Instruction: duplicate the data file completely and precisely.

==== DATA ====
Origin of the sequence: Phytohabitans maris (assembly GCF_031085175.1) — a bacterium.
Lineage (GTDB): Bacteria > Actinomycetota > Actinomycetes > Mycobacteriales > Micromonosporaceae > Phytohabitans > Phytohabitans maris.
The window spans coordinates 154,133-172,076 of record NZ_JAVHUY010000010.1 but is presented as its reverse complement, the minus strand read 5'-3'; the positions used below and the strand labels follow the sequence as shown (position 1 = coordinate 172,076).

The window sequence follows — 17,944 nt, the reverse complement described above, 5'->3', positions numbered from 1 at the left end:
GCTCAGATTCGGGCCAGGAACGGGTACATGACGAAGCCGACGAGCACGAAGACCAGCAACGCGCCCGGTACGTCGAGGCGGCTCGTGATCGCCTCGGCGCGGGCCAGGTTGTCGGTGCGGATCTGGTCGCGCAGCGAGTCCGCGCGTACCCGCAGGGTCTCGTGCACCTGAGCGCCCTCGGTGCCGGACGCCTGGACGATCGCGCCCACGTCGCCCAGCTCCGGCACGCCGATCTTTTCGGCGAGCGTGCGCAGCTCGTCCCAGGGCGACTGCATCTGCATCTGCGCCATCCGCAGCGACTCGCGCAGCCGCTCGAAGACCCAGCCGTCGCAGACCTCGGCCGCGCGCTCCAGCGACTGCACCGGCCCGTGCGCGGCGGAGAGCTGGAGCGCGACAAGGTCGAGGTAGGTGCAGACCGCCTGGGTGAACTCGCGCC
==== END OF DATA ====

Origin of the sequence: Phytohabitans maris (assembly GCF_031085175.1) — a bacterium.
Lineage (GTDB): Bacteria > Actinomycetota > Actinomycetes > Mycobacteriales > Micromonosporaceae > Phytohabitans > Phytohabitans maris.
The window spans coordinates 154,133-172,076 of record NZ_JAVHUY010000010.1 but is presented as its reverse complement, the minus strand read 5'-3'; the positions used below and the strand labels follow the sequence as shown (position 1 = coordinate 172,076).

The window sequence follows — 17,944 nt, the reverse complement described above, 5'->3', positions numbered from 1 at the left end:
GCTCAGATTCGGGCCAGGAACGGGTACATGACGAAGCCGACGAGCACGAAGACCAGCAACGCGCCCGGTACGTCGAGGCGGCTCGTGATCGCCTCGGCGCGGGCCAGGTTGTCGGTGCGGATCTGGTCGCGCAGCGAGTCCGCGCGTACCCGCAGGGTCTCGTGCACCTGAGCGCCCTCGGTGCCGGACGCCTGGACGATCGCGCCCACGTCGCCCAGCTCCGGCACGCCGATCTTTTCGGCGAGCGTGCGCAGCTCGTCCCAGGGCGACTGCATCTGCATCTGCGCCATCCGCAGCGACTCGCGCAGCCGCTCGAAGACCCAGCCGTCGCAGACCTCGGCCGCGCGCTCCAGCGACTGCACCGGCCCGTGCGCGGCGGAGAGCTGGAGCGCGACAAGGTCGAGGTAGGTGCAGACCGCCTGGGTGAACTCGCGCC